Tuesday, August 12, 2008
SMU Biological Sciences prof working on novel treatment for HIV
Robert Harrod's approach piggybacks on premature aging disease enzyme to stymie virus replication.
Turns out that 1 in 1,000 people who live in Japan are carriers of the disease known as Werner syndrome, which - when manifested - causes premature aging. And it also turns out that, among this population, none of them have been observed to develop AIDS.
This little factoid may be part of what sent Robert Harrod, Assistant Professor of Biological Sciences at Southern Methodist University, on a research quest to determine whether the enzyme defect caused by Werner's might be used as an inhibitor for the spread of the HIV virus through the body.
Turns out he might be right. Harrod and his research team - which includes Master's student Madhu Sukumar and three bio sci undergrads - have been successful in inserting Werner syndrome enzymes into HIV-infected T-cells, with the result that 95 percent of the transcription process (which is necessary for replication) was blocked.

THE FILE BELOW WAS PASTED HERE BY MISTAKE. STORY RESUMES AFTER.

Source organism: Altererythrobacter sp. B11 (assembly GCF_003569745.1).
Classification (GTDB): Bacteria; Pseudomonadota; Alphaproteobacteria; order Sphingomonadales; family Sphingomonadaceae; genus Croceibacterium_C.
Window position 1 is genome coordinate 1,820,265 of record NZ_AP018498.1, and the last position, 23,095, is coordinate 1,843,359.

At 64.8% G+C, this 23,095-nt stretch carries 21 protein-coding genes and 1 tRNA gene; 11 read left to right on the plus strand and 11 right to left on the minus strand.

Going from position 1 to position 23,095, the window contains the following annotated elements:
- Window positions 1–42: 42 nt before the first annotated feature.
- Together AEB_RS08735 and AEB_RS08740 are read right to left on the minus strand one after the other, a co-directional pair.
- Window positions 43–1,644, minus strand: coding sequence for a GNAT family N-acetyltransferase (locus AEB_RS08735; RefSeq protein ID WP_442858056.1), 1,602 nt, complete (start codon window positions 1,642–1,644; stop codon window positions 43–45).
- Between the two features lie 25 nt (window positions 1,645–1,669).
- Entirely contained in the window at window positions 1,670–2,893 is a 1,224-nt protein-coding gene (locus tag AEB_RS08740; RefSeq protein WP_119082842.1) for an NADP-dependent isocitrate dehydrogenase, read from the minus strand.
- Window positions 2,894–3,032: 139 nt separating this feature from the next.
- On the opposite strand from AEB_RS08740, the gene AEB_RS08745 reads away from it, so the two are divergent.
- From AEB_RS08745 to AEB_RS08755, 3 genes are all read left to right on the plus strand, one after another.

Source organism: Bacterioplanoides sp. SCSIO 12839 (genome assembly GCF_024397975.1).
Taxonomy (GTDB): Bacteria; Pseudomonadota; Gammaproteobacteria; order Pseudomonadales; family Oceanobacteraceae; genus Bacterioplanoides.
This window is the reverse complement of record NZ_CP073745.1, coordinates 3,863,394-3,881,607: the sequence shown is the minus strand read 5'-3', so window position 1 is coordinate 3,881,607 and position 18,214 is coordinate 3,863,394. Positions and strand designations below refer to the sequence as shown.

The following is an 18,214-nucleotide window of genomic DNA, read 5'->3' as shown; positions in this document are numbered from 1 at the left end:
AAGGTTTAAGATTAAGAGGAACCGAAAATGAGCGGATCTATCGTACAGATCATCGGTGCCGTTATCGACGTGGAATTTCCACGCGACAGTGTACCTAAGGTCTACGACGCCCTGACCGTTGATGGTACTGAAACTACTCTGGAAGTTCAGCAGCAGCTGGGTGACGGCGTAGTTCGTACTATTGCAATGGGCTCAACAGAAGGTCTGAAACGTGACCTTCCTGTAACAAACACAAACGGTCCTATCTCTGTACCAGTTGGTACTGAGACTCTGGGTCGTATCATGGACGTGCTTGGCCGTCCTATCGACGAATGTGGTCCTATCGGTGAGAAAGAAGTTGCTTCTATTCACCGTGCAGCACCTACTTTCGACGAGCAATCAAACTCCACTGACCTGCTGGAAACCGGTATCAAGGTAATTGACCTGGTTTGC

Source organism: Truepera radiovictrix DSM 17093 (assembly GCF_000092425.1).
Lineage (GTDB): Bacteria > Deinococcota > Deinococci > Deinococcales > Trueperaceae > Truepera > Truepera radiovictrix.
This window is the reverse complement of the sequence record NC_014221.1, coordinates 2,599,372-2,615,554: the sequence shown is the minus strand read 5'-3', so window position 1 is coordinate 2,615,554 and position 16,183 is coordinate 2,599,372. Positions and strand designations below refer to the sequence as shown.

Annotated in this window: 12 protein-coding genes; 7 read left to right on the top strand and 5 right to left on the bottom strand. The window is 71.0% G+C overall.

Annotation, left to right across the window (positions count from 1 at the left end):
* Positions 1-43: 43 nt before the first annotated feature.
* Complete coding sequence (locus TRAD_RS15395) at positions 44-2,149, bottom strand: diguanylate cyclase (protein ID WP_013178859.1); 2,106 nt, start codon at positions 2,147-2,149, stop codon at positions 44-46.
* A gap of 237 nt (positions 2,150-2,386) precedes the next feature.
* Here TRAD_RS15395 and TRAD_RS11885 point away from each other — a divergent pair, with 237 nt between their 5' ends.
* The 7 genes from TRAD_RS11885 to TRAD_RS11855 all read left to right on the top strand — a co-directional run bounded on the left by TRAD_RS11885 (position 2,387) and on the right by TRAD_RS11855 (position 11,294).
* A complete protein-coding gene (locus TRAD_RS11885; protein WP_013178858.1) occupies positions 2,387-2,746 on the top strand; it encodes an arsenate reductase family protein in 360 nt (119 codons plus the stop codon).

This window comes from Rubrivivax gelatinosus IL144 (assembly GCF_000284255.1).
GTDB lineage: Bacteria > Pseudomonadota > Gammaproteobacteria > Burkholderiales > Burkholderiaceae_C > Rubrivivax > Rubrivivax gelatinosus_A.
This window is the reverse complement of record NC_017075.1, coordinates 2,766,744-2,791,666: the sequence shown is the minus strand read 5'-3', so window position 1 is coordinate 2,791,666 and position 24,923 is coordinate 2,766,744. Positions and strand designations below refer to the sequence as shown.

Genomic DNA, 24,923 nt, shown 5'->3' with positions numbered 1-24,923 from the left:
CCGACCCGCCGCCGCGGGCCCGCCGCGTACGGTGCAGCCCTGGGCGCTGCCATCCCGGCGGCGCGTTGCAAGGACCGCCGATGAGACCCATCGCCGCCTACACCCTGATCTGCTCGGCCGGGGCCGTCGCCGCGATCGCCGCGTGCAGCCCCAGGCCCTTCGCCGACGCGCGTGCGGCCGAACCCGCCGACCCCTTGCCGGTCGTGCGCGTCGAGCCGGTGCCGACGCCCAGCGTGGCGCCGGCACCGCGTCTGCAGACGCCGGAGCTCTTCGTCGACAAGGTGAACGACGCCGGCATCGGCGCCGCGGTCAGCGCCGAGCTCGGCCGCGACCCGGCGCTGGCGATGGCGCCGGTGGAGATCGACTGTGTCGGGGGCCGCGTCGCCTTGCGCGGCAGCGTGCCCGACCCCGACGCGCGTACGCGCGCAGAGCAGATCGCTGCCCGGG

Research continues in an effort to isolate molecules that will inhibit Werner syndrome enzymes and - by default - viral replication. Harrod and team are collaborating (long-distance) with researchers at the University of New Mexico, Universite Libre de Bruxelles and a couple of clinical science guys at UT Southwestern Medical Center in Dallas.
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